"Troops have destroyed over 4,000 villages and driven three million Kurds from their homes"


Lynch mob or trial?

KURDISH national leader Abdullah Ocalan went on trial for his life in Turkey this week. Turkey is a member of NATO. The trial is a mockery of justice:

Primary school children in the town nearest the island where the trial is taking place were given the day off and told to make placards accusing Ocalan of being a "baby killer". The Turkish military, which intervenes heavily in politics, wants to hang Ocalan. International observers say there is little doubt that the court will hand out the death penalty.

But if anyone should be in the dock it should be the Turkish state itself. It has fought a vicious war against the 13 million Kurdish people in Turkey for the last 15 years. The Turkish army has killed over 25,000 Kurds in the south east of the country, and in the so called safe havens the West set up for the Kurds in northern Iraq. Troops have destroyed over 4,000 villages and driven three million Kurds from their homes in a campaign every bit as brutal as the Serbian onslaught against the Kosovo Liberation Army. The Kurds have been prevented from speaking their own language-it is still illegal in Turkey to broadcast or teach in Kurdish.

Picture: JESS HURD

FIFTEEN HUNDRED protesters demonstrated outside the foreign office, central London, on Monday in solidarity with Ocalan at the start of his trial

The Turkish state has systematically oppressed the Kurds and other minorities for six decades. Law 2510, passed in June 1934, chillingly divided Turkey into three areas- "(1) localities to be reserved for the habitation of persons possessing Turkish culture; (2) regions to which persons of non-Turkish culture could be moved for assimilation into Turkish culture; (3) regions for complete evacuation."

In 1936 the army invaded the Kurdish area of Dersim, murdering 40,000 people. Kurdistan remained a military zone closed to foreigners until 1966. The security forces terrorised the area and broke up demonstrations for national rights. Such repression and attacks by fascist gangs, the Grey Wolves, continued during the 1970s.

Abdullah Ocalan founded the PKK guerilla movement in the early 1980s against this background and in the face of a military coup which the US had encouraged in Turkey in 1980. The PKK set about an armed struggle against the Turkish state and the vigilante Village Guards it deployed to cow the Kurdish population.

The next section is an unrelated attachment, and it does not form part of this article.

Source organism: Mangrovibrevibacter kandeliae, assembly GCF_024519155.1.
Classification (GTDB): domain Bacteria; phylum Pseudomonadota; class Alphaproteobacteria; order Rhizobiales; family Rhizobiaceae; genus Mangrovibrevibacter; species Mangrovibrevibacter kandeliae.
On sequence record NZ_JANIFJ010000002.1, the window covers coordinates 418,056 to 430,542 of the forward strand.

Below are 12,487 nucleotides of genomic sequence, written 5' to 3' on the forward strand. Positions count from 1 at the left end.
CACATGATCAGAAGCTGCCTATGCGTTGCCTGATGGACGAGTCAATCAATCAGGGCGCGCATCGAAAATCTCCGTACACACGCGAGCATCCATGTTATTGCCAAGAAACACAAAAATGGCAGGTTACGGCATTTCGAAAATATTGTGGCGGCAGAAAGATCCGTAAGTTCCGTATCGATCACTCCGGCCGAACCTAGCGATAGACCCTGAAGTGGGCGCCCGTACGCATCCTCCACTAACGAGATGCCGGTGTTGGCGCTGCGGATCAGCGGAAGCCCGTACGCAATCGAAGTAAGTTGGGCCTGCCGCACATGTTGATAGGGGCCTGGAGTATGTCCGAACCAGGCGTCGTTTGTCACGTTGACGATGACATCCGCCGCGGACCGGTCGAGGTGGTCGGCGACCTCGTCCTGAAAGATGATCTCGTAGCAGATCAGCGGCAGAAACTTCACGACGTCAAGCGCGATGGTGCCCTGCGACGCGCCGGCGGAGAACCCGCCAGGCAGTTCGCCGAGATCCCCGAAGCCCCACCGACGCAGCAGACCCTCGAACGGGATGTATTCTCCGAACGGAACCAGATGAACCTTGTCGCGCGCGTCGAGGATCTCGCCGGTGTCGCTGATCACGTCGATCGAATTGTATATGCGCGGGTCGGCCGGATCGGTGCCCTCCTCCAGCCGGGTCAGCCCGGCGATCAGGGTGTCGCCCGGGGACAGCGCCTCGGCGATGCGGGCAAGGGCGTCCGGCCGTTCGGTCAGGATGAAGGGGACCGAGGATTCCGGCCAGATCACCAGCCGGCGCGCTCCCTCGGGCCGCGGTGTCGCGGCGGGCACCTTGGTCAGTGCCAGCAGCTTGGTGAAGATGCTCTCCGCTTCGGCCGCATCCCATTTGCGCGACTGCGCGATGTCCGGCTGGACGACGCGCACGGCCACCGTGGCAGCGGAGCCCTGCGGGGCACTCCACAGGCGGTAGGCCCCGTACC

The PKK has killed civilians, but, as the independent Minority Rights Group reports, "Kurdish society was profoundly shocked by the PKK violence...but soon discovered that the state easily outmatched PKK excesses. Military sweeps, degrading treatment, beatings, widespread and arbitrary arrest and the wholesale use of torture drove thousands of the impoverished and exploited rural population into the arms of the PKK."

The Turkish state is responsible for the violence in Kurdistan because it perpetuates against the Kurdish people one of the worst cases of national oppression in the world. That oppression was there before the PKK was founded and will continue even if Ocalan is executed.

At each stage the Western powers have backed Turkey. It has been a member of NATO since 1952 despite the human rights abuses and three military coups. In February of this year the US helped Turkey kidnap Ocalan from Kenya, where the CIA has its largest station in Africa. Clinton and Blair welcome Turkish planes bombing Serbia, even though the same airforce is bombing Kurds in Turkey and Iraq.

Everyone should back the protests Kurdish organisations are calling to pressurise US and European governments to condemn Turkey's plan to lynch Ocalan.

Fascists enter the government

A COALITION government of Bulent Ecevit's nationalist social democrats, the fascist National Action Party and the Tory Motherland Party was formed in Turkey last week. The fascists have got 12 ministerial posts and are the second largest party in a parliament which will vote on whether to carry out the death penalty on Ocalan.

There has been a wave of anti-Kurdish chauvinism in Turkey since Ocalan's capture. But there is also a strong desire for workers' unity to kick the fascists out of government. A left wing candidate for the leadership of the smaller social democratic party, the Republican People's Party, came within 12 votes of winning at its national conference last week. Hasan Fehmi Gunes's vote soared as he came out for a united front of workers' parties against the fascists. Every protest in Britain against Ocalan's trial strengthens those in Turkey who want to beat the fascists back and show an alternative to the murderous nationalism of the Turkish state.